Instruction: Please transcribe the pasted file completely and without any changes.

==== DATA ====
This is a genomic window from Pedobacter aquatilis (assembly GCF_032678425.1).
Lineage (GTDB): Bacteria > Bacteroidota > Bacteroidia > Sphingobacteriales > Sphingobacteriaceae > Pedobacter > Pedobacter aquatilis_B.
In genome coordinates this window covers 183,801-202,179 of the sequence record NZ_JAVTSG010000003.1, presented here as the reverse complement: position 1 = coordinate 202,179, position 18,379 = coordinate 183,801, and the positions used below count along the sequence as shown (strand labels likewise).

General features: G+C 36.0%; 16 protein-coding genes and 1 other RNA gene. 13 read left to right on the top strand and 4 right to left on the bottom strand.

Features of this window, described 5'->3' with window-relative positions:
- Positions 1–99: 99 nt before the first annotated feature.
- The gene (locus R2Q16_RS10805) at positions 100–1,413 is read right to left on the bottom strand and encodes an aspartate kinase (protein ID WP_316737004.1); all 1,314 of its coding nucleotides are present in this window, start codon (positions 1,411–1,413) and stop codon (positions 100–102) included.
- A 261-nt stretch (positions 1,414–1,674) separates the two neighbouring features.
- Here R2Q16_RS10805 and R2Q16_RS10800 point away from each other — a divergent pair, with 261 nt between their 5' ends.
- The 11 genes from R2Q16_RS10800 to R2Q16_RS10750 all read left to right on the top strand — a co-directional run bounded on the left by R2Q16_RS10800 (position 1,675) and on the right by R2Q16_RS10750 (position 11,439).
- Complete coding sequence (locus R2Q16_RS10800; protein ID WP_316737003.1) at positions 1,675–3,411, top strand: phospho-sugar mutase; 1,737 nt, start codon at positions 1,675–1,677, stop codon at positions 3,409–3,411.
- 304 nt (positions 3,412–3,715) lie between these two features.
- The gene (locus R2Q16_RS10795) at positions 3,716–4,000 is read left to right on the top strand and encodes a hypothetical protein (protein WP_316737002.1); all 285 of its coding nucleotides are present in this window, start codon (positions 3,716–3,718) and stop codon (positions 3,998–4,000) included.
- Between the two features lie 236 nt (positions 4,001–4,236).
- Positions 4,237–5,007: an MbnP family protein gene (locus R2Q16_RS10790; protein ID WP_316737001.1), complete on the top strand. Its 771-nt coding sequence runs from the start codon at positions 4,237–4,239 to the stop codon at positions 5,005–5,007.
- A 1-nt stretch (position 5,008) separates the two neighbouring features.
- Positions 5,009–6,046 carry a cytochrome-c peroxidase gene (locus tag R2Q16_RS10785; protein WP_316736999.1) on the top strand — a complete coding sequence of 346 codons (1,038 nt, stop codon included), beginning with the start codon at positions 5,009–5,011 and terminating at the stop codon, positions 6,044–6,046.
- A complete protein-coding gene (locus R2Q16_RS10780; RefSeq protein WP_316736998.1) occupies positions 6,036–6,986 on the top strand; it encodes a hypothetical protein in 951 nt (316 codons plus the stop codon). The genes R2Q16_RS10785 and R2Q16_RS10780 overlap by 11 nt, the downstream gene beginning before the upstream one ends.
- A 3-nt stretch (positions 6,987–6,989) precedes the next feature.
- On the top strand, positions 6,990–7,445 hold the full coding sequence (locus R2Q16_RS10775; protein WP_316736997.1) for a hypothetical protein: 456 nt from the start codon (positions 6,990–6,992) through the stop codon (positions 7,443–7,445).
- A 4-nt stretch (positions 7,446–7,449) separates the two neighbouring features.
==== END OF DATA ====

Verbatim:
This is a genomic window from Pedobacter aquatilis (assembly GCF_032678425.1).
Lineage (GTDB): Bacteria > Bacteroidota > Bacteroidia > Sphingobacteriales > Sphingobacteriaceae > Pedobacter > Pedobacter aquatilis_B.
In genome coordinates this window covers 183,801-202,179 of the sequence record NZ_JAVTSG010000003.1, presented here as the reverse complement: position 1 = coordinate 202,179, position 18,379 = coordinate 183,801, and the positions used below count along the sequence as shown (strand labels likewise).

General features: G+C 36.0%; 16 protein-coding genes and 1 other RNA gene. 13 read left to right on the top strand and 4 right to left on the bottom strand.

Features of this window, described 5'->3' with window-relative positions:
- Positions 1–99: 99 nt before the first annotated feature.
- The gene (locus R2Q16_RS10805) at positions 100–1,413 is read right to left on the bottom strand and encodes an aspartate kinase (protein ID WP_316737004.1); all 1,314 of its coding nucleotides are present in this window, start codon (positions 1,411–1,413) and stop codon (positions 100–102) included.
- A 261-nt stretch (positions 1,414–1,674) separates the two neighbouring features.
- Here R2Q16_RS10805 and R2Q16_RS10800 point away from each other — a divergent pair, with 261 nt between their 5' ends.
- The 11 genes from R2Q16_RS10800 to R2Q16_RS10750 all read left to right on the top strand — a co-directional run bounded on the left by R2Q16_RS10800 (position 1,675) and on the right by R2Q16_RS10750 (position 11,439).
- Complete coding sequence (locus R2Q16_RS10800; protein ID WP_316737003.1) at positions 1,675–3,411, top strand: phospho-sugar mutase; 1,737 nt, start codon at positions 1,675–1,677, stop codon at positions 3,409–3,411.
- 304 nt (positions 3,412–3,715) lie between these two features.
- The gene (locus R2Q16_RS10795) at positions 3,716–4,000 is read left to right on the top strand and encodes a hypothetical protein (protein WP_316737002.1); all 285 of its coding nucleotides are present in this window, start codon (positions 3,716–3,718) and stop codon (positions 3,998–4,000) included.
- Between the two features lie 236 nt (positions 4,001–4,236).
- Positions 4,237–5,007: an MbnP family protein gene (locus R2Q16_RS10790; protein ID WP_316737001.1), complete on the top strand. Its 771-nt coding sequence runs from the start codon at positions 4,237–4,239 to the stop codon at positions 5,005–5,007.
- A 1-nt stretch (position 5,008) separates the two neighbouring features.
- Positions 5,009–6,046 carry a cytochrome-c peroxidase gene (locus tag R2Q16_RS10785; protein WP_316736999.1) on the top strand — a complete coding sequence of 346 codons (1,038 nt, stop codon included), beginning with the start codon at positions 5,009–5,011 and terminating at the stop codon, positions 6,044–6,046.
- A complete protein-coding gene (locus R2Q16_RS10780; RefSeq protein WP_316736998.1) occupies positions 6,036–6,986 on the top strand; it encodes a hypothetical protein in 951 nt (316 codons plus the stop codon). The genes R2Q16_RS10785 and R2Q16_RS10780 overlap by 11 nt, the downstream gene beginning before the upstream one ends.
- A 3-nt stretch (positions 6,987–6,989) precedes the next feature.
- On the top strand, positions 6,990–7,445 hold the full coding sequence (locus R2Q16_RS10775; protein WP_316736997.1) for a hypothetical protein: 456 nt from the start codon (positions 6,990–6,992) through the stop codon (positions 7,443–7,445).
- A 4-nt stretch (positions 7,446–7,449) separates the two neighbouring features.